By mid-2020, Dom started preparing Onfolio to go public. He completed a PCAOB financial audit for 2020 and 2021 while creating a pitch deck with his investment bank that required receipts, legal documents, contracts, and other data. He then pitched the IPO to potential investors to see if they’d invest once Onfolio went public.
Dom prepared for an early 2022 IPO, but the Ukraine conflict altered the market and caused him to delay until August 2022. Now he sees the benefits of the IPO as a growth ramp for Onfolio in 2023.
“If we’re public, our stock is liquid, so you can just buy and sell. And you get a lot more debt opportunities as a public company. I’d also envisioned raising a fund to attract talent. But being a public company, you gain prestige and can give people liquid equity, so talent attraction increases,” Dom says. “We also impress more sellers now, purely because we’re public. When they ask whether we have the cash, we give them our audited financials, and they say, ‘Oh, okay.’”
Considering an IPO? Here’s Dom’s Advice
IPO isn’t the path for every founder, but if you want to pursue it, prepare for an uphill battle.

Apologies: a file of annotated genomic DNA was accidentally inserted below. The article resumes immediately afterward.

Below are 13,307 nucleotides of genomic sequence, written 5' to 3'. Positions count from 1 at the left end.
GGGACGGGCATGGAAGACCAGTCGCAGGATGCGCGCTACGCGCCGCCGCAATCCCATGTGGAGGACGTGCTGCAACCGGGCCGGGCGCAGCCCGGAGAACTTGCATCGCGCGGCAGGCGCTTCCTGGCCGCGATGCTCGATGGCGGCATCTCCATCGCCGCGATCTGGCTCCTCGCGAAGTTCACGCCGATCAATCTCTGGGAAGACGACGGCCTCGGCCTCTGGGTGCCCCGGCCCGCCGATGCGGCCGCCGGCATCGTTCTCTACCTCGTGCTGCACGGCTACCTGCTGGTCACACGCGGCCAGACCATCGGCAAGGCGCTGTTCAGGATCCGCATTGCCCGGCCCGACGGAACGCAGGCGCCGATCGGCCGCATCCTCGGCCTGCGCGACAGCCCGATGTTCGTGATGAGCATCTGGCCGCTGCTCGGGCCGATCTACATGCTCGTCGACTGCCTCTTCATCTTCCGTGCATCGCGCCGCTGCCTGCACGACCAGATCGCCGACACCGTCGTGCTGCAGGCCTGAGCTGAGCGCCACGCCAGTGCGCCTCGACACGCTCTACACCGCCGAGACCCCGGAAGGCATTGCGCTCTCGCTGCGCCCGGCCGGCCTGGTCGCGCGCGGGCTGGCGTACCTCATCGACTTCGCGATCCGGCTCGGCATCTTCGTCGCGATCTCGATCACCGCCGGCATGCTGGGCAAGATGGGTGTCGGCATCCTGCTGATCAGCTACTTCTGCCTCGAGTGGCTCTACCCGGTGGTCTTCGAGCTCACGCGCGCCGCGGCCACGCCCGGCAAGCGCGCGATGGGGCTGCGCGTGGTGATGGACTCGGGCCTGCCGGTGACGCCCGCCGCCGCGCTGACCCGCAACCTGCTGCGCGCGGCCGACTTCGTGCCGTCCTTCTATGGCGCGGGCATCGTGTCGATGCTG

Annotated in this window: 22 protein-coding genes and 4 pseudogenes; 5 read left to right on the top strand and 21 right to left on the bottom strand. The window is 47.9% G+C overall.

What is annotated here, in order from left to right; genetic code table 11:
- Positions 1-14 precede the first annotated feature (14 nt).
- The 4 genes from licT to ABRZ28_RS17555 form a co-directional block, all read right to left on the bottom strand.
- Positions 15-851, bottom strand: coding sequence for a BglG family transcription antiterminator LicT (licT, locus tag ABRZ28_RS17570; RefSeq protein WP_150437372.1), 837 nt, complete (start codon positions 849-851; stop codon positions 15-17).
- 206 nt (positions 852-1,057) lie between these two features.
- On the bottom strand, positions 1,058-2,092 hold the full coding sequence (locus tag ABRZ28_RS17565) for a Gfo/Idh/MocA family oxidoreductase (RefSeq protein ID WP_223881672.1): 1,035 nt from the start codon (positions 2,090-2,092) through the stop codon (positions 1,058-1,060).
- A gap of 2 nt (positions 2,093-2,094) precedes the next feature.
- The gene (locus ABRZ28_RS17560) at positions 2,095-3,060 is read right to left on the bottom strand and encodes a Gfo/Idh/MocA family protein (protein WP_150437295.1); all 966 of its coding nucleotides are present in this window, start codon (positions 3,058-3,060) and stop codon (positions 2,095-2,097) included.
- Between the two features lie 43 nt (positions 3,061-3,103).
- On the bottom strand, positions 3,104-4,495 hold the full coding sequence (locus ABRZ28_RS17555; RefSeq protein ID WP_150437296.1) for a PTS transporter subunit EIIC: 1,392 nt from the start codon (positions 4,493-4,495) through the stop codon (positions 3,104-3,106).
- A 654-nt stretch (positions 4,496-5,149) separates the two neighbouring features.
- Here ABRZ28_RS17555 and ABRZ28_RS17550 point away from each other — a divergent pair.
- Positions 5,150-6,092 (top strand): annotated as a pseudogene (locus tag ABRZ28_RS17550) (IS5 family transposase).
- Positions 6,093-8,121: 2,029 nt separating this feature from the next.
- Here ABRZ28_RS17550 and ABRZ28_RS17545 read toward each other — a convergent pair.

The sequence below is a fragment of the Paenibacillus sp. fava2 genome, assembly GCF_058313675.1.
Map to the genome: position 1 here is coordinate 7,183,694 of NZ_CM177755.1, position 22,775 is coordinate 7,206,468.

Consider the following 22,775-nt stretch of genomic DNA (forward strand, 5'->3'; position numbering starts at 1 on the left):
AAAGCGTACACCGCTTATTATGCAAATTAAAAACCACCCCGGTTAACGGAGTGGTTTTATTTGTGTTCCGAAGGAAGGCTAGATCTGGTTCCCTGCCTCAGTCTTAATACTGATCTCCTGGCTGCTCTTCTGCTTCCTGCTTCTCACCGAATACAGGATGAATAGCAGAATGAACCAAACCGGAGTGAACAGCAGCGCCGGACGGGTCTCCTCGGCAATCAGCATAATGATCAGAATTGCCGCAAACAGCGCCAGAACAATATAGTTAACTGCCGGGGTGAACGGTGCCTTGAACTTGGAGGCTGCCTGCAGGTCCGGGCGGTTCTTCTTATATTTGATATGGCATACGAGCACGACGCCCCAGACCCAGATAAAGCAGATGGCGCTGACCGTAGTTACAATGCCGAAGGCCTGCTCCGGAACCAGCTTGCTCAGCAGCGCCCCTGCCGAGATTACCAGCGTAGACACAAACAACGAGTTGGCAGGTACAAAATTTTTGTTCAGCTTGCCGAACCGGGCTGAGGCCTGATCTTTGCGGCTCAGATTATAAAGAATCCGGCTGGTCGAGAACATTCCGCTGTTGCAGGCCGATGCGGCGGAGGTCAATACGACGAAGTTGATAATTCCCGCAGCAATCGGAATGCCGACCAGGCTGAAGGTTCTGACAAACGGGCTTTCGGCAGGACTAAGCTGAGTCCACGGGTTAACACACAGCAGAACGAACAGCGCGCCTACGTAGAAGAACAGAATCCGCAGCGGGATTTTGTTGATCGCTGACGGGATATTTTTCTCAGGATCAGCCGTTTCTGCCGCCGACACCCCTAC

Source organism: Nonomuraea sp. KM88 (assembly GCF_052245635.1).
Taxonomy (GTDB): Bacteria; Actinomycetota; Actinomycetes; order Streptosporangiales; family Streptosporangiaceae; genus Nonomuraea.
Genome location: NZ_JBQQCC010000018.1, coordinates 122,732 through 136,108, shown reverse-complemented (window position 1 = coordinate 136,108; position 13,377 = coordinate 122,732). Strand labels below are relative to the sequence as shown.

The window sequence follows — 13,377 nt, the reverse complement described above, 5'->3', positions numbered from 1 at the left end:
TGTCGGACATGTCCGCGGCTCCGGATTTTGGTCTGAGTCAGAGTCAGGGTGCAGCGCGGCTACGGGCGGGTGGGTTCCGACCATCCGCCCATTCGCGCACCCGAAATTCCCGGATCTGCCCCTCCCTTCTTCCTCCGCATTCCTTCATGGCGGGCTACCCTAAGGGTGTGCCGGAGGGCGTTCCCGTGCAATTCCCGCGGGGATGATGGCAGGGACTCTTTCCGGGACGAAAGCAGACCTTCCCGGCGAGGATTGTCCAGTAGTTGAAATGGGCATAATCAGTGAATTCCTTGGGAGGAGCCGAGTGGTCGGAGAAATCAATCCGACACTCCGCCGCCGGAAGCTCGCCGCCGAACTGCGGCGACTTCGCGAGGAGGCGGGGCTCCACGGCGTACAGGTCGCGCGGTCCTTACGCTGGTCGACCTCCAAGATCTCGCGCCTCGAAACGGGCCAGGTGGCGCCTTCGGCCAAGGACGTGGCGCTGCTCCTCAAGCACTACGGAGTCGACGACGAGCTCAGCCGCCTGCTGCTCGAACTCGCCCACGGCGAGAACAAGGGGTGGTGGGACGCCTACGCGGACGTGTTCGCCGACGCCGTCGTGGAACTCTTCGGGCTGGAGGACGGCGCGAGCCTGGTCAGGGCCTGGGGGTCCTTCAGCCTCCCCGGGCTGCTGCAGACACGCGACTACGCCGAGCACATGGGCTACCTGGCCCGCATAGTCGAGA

“I can only speak to my experience, but it was the hardest thing I’ve ever done. But I would do it again, knowing I’m more experienced, so it would probably be easier,” Dom says.
“I don’t know if other people should because it’s a lot of work. You’re going to be in the public sphere, and people will know your net worth, and they’ll know whether your company is doing well or badly. And it’s also expensive.”
Ultimately, Dom urges founders to consider why they want to go public. Is it to sell your business after scaling? Or is it to stimulate growth and raise funds? And if you need to raise funds, is an IPO your best option, or should you consider bootstrapping or private investment?
You’ll have to decide for yourself. But when building any business, Dom encourages you to keep learning and growing from your mistakes.
“You don’t know what it’s going to take to succeed, so you just have to stick with it. And the thing that leads you to success is probably not what you started with, so be prepared to pivot,” Dom says. “It’s a bit of a paradox because you need to avoid giving up without doing the same thing if it’s not working. Try balancing both and never stop learning either way.”